In November, Citadel filed a $1.2 billion administrative claim against the County, a prerequisite to filing a lawsuit.
New Oil and Gas Legislation
As the deadline for legislative bill introductions passed last week, California’s oil and gas industry will have their hands full addressing proposals that impact producer’s survival.
SB 13 (Fran Pavley, D-Agoura Hills) The bill specifies that the State Water Resources Control Board (SWRCB) is authorized to designate a high-priority or medium-priority basin as a probationary basin. SB 13 gives a local agency or groundwater sustainability agency 90 or 180 days, as prescribed, to remedy certain deficiencies that caused SWRCB to designate the basin as a probationary basin. The bill further authorizes the SWRCB to develop an interim plan for certain probationary basins one year after the designation of the basin as a probationary basin.
SB 20 (Fran Pavley, D-Agoura Hills) SB 20 seeks to make all information on wells public via a report
SB 32 (Fran Pavley, D-Agoura Hills) SB 32 proposes to reduce green house gases to the equivalent to 80% below 1990 levels. CARB will make further recommendations for future reductions beyond 2050.
SB 248 (Fran Pavley, D-Agoura Hills) Requires all operations of any form on or in the well to be systematically, completely, and accurately described and recorded in the well history.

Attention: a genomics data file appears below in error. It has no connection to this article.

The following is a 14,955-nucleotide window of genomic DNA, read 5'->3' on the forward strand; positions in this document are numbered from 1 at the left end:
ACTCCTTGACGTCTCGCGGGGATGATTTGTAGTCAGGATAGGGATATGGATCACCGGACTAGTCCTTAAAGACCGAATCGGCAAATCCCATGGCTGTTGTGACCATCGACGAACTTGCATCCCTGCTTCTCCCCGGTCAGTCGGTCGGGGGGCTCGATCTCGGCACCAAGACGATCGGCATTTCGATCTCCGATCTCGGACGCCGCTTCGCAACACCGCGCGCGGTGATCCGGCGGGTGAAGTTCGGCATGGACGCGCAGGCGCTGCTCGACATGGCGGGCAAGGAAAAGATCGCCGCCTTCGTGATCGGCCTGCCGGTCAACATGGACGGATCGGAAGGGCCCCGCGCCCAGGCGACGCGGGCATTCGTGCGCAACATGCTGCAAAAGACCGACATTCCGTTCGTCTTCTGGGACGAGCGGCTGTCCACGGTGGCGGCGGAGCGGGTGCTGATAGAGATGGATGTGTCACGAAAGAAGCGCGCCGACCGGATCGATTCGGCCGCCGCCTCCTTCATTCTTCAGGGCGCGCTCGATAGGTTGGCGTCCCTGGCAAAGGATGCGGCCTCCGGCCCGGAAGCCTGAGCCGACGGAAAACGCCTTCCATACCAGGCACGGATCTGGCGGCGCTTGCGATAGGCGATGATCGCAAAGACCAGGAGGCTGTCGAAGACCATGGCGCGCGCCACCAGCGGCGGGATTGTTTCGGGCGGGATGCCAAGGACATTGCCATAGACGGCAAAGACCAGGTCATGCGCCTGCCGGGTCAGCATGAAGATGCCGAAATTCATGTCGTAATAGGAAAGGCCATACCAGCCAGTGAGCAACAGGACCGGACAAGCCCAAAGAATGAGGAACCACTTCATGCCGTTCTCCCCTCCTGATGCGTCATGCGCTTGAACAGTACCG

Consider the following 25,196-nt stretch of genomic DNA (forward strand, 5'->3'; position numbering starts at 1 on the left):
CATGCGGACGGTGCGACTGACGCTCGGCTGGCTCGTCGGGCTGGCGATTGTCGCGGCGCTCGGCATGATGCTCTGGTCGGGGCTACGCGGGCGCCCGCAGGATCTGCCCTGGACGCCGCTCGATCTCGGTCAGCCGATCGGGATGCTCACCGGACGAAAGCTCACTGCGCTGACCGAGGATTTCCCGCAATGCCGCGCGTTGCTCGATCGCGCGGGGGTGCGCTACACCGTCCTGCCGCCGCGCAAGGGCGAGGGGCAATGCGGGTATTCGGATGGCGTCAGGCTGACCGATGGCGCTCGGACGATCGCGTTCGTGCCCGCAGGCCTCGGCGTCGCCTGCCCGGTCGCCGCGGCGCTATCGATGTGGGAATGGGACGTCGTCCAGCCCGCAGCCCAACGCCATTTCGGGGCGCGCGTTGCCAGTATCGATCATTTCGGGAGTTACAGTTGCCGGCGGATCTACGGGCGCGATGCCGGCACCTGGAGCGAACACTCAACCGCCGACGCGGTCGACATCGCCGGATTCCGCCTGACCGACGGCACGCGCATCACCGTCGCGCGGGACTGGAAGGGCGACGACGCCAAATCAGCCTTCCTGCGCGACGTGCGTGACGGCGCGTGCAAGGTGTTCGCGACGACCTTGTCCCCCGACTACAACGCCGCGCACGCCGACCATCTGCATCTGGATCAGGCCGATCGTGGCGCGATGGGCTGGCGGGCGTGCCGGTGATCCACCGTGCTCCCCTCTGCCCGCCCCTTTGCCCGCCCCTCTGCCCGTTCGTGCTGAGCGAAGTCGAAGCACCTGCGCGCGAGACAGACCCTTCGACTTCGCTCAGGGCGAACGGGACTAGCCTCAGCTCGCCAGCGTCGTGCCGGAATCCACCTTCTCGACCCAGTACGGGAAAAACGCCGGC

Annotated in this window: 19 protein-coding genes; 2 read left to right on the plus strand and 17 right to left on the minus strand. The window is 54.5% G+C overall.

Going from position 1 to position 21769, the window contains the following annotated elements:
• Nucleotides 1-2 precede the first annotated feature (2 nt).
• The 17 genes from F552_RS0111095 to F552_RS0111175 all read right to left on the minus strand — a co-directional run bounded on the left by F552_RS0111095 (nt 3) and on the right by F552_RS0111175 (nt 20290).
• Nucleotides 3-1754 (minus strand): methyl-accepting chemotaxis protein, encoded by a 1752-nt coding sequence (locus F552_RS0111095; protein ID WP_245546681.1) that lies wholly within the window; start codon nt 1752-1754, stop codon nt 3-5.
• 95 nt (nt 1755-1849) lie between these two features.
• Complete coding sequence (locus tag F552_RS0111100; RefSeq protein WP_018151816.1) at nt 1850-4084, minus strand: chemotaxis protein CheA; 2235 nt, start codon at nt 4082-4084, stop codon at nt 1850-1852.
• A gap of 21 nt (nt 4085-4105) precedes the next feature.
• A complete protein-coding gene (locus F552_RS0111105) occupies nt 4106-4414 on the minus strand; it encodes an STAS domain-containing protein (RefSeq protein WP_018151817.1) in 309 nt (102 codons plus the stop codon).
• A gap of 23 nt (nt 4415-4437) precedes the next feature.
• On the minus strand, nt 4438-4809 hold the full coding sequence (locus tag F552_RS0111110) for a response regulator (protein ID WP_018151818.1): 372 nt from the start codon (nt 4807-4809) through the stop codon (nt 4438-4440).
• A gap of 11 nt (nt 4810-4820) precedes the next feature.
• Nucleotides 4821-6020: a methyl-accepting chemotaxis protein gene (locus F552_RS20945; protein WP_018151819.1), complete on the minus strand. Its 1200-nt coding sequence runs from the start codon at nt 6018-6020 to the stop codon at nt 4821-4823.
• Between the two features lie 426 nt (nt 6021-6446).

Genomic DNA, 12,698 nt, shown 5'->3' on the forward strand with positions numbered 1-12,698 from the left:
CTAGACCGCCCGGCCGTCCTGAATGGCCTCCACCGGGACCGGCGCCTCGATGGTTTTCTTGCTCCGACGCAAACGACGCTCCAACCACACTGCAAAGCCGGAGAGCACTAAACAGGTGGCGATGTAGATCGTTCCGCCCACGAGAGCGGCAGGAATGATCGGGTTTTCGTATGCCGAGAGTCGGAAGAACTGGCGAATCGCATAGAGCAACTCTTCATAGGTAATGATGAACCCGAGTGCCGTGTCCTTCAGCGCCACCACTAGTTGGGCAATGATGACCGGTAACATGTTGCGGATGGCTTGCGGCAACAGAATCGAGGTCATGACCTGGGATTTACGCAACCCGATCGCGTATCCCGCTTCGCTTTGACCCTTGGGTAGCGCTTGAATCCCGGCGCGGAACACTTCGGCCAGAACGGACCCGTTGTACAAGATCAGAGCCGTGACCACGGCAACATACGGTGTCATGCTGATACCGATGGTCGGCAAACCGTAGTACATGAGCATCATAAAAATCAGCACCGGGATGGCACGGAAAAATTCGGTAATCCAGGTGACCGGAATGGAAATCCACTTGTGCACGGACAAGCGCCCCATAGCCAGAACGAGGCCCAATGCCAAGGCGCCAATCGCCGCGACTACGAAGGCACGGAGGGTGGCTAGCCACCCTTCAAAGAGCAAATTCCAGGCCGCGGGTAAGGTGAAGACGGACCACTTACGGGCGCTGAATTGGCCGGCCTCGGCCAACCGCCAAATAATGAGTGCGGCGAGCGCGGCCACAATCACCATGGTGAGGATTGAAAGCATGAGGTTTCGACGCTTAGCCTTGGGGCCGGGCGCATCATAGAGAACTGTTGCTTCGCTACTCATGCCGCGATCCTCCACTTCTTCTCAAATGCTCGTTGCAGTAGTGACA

AB 356 (Das Williams, D-Santa Barbara) Requires groundwater monitoring near Class II injection wells in order to protect underground sources of drinking water from oil and gas wastewater disposal and enhanced oil recovery (EOR) treatments.
AB 1490 (Anthony Rendon, D-Lakewood) Prohibits a well operator from conducting a well stimulation treatment following the occurrence of an earthquake magnitude of 2.0 or higher on a well that is within a radius of an unspecified distance from the epicenter of the earthquake until DOGGR completes a certain evaluation and is satisfied that the well stimulation treatment does not create a heightened risk of seismic activity.
AB 1501 (Anthony Rendon, D-Lakewood) Requires an air district to establish an emission standard for methane from a well stimulation treatment, and to issue a permit to an operator to enforce that standard. Operator would also be required to monitor the well stimulation treatment for methane leaks.
CRC Cancels Plan to Drill 200 New Wells in Carson
The California Resource Corp., formerly part of Occidental Petroleum Corp., announced that it is canceling plans to drill up to 200 new wells in Carson. “California Resources Corp. has concluded that our proposed Dominguez energy project is no longer practical in the current commodity price environment and we are asking the city to stop processing the project,” the company said in a statement.
In a related action, California Resources expects 2015 capital spending to drop about 75% from last year amid the drop of the price of oil. No one in the oil patch has been spared by the sharp petroleum price drop from 2014 highs above $100 a barrel to close to $50 a barrel at the end of last year.